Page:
anybody has any opinion in which is the best workstation to run Solidworks Simulation FEA?
What are the important factor that I need to take care?
We want to buy a high spec computer and use it only for FEA purposes.
Most important factor is to know what you want to do with the software. Are you trying to big, medium or small simulations? What is a big medium or small simulation and what machines are suitable for each?
What kind of processor and graphics card are you going to run. I think a quad core processor and 64 bit operating system with 4 gigabytes of RAM are standard now for new machines. A nvidia quadro fx 1800 is a good all round graphics card for Solidworks. Monitor size is as big as you like. I like duel monitors.
Maybe have a troll though the Simulation forum and see what the different hardware people using Simulation are using and the type of stuff they are doing. You can discover this by moving the curver over their avatar.
The more research you do on the topic the more satisfied you will be with your end product. Its about getting the best value for money for the system that you need. Cheap is not always good value for money.
The biggest factor is CPU. The best single CPU is the Core i7-980X or Xeon W3680 (they are very similar chips). This will cost $900+ just for the chip, and has 6 of the fastest cores on the market. Want even faster, get a dual-socket motherboard with two Xeon W5680 chips. Twelve cores! But it is expensive.
You will also need enough memory to handle your FEA. How many DOF do your simulation models have? RAM is a matter of having enough for the models you work with, so it all depends how complex things get. I suggest 6GB minimum (with the above processor) just to use SolidWorks effectively, which may or may not be good enough for the FEA.
I agree with Charles. CPU is probably the most important factor so I would spend as much on a CPU as you have budget for. RAM is also important and I would recommend 8 Gb as a minimum if your are dealing with models of any complexity or size. Now having said that, I have a Dell M6400 that is a year and a half old with 8 Gb of RAM and a Core 2 Duo T9550 @ 2.66 GHz and I find it very capable when it comes to running FEA. It will run a >4 million DOF solid bodies study in under 10 mins which I think is not all that long of time. So, the big questions are what kind of Simulations will you be running and what are your expectations?
This is somewhat related. Make sure you set your temp files to be created on your local drive instead of a network drive.
My simulations were taking 10-20 minutes for something somewhat basic. One day I got a call from an IT guy during a simulation asking why I was taking up the entire bandwidth of the server. Once I set the temp files to drive C the same simulations were taking about 30 seconds.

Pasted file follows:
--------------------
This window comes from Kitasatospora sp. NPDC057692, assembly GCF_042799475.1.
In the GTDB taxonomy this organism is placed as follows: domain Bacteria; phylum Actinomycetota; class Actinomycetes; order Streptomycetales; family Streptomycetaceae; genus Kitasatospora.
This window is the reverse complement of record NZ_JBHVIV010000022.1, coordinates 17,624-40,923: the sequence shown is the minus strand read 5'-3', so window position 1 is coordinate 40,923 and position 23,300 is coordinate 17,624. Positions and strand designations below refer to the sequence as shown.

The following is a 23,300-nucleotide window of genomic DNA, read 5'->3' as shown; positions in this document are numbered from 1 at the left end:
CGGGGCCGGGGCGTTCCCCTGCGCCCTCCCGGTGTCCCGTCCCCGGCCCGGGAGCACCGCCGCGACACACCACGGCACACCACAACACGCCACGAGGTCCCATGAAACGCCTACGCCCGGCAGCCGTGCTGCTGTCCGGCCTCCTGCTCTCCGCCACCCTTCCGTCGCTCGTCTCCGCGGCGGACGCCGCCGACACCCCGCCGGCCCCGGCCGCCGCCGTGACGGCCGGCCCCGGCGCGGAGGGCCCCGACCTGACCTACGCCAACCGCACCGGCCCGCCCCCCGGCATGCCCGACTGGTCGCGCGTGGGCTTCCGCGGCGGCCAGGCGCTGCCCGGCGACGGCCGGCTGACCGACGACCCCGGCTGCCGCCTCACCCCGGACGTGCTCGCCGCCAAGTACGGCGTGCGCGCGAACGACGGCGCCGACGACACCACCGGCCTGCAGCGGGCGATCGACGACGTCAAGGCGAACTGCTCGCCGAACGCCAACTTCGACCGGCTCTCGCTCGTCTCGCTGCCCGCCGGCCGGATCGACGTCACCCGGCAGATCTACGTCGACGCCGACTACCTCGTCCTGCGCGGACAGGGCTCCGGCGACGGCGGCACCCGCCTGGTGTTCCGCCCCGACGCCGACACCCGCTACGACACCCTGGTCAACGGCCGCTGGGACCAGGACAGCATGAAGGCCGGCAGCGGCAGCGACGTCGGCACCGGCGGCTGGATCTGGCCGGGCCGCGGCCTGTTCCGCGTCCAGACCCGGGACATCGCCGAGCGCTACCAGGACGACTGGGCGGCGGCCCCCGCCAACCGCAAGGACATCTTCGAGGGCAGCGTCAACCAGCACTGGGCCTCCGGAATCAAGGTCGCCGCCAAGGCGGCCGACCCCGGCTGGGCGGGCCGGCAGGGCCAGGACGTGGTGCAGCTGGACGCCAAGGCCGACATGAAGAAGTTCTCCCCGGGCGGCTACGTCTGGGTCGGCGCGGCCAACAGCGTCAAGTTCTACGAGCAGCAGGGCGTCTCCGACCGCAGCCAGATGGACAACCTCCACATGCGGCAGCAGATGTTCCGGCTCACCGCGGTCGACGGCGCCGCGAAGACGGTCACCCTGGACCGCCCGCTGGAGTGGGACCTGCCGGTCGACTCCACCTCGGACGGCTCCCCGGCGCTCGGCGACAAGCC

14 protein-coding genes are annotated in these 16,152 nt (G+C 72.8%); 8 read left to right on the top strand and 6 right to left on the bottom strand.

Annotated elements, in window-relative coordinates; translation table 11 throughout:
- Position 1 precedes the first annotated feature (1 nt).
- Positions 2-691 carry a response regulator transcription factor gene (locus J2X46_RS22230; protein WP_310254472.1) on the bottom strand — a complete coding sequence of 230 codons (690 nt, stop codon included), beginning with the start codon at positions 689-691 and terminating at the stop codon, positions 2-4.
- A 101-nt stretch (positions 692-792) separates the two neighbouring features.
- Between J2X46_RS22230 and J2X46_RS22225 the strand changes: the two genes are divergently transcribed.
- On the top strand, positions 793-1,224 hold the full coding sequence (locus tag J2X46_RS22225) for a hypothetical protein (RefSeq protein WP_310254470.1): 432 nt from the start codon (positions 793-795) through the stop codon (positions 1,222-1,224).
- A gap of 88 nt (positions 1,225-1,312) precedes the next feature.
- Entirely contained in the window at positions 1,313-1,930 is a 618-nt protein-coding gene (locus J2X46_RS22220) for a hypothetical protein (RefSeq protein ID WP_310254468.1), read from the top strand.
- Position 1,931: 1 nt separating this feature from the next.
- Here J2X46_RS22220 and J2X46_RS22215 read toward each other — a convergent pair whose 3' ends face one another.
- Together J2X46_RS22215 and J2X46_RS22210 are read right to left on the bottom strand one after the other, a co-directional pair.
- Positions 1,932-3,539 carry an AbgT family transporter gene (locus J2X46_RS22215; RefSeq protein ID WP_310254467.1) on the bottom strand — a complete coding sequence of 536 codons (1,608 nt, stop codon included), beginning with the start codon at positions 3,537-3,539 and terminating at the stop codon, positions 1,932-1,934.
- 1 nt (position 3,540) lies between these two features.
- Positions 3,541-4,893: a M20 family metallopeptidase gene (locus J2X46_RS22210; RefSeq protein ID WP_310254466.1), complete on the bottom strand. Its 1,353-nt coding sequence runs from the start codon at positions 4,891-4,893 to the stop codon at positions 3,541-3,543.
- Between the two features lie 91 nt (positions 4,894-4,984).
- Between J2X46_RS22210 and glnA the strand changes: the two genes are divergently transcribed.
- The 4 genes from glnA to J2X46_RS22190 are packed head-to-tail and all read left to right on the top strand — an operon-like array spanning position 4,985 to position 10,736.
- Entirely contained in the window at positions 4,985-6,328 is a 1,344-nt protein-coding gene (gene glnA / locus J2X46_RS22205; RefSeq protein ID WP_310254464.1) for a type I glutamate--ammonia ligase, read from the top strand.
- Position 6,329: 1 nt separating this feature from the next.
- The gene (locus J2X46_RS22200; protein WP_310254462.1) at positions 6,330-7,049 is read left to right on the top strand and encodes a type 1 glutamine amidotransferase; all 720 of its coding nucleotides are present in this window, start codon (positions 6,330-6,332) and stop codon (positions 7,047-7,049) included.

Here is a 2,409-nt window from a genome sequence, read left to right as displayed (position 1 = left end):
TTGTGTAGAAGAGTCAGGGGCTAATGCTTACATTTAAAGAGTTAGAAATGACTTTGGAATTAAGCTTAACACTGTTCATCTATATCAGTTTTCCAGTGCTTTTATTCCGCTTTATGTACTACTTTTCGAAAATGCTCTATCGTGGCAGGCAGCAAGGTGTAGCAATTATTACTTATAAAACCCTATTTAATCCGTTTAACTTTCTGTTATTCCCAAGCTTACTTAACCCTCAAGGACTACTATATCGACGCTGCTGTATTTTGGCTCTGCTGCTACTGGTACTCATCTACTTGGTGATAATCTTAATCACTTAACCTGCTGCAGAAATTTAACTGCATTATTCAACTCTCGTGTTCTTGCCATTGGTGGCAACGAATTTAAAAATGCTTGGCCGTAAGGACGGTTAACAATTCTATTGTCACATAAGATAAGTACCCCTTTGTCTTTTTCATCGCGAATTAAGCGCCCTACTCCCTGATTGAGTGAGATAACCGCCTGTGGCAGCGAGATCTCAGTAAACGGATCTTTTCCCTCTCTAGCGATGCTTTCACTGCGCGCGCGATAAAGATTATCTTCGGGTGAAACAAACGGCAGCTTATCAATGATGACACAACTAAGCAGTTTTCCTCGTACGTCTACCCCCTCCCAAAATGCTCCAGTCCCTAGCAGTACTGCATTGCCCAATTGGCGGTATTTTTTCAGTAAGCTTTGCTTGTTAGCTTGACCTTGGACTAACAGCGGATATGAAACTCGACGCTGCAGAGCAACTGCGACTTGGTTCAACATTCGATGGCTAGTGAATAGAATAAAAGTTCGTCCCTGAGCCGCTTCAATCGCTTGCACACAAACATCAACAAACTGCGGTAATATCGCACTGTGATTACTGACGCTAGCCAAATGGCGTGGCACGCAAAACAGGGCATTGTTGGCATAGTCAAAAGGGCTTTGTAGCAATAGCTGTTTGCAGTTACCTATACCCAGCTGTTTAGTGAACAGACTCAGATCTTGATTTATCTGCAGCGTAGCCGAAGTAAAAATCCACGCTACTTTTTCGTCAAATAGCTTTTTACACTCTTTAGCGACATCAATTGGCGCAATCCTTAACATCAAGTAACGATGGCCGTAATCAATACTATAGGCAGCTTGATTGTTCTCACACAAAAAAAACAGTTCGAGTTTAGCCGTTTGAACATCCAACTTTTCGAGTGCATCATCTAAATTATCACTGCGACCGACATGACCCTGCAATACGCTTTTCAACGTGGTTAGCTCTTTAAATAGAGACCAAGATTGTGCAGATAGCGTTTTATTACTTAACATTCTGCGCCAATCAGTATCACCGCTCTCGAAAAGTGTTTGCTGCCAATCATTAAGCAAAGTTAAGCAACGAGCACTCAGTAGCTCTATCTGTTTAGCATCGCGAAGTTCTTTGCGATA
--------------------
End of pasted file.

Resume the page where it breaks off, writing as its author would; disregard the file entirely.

I'm curently building a workstation for my FEA at work here is my configuration:
I do a lot of FEA and love to learn about the hardware side for memory it stricly depends on the size and/or option you use in SW
I use the large deformation option a lot and it sucks uge amount of memory and CPU power
if you go with an LGA1156go for multiple of 4for the memory (4-8-16)
if you go with an LGA1366go for multiple of 3for the memory (3-6-12-24)
if you have the money go for the 980x if not you can have a great machine for under 1500 with the LGA1156 socket and a i7870
Ok, thanks guys.
So I summarized the information,
Processor is quite important, at the moment, I have checked that Intel Xeon W3680 3.33 GHz is very very expensive.
No wonder it is very good. However, If I am running some medium FEA, sometimes with some assembly, is Xeon W3550 3.06GHz, is that ok?
Besides that, RAM is very important. Ok, Then, I will make it 8GB or 12GB.
Besides that, is graphic card important? What are the reasonable graphic card to go with?
Also, the space of the Hard drive, what is the reasonable hard drive to go with?
How do I check the degree of freedom in FEA simulation? Is that means the number of nodes in the studies?
I realised running assembly analysis will affect the speed too. is that correct?
The number of nodes and dof's are displayed when you do a study. Get some experience using simulation for the kind of work you are likely to do before you decide on what hardware to buy.
When doing FEA your computer is number crunching and that is what takes the time. This is done by the CPU which is why CPU speed, the number of cores and the extent to which those cores are used are important. The speed of you graphics card is less important though it may become critical for the stability of big simulatons.
Whether the model you are simulating is a part or assembly is irrelevant. Mesh size, dof's and type of contacts are relevant.
The hard drive speed affects how long it takes to open files and save files to your hard drive. Simulations are done using RAM.
Retrieving data ...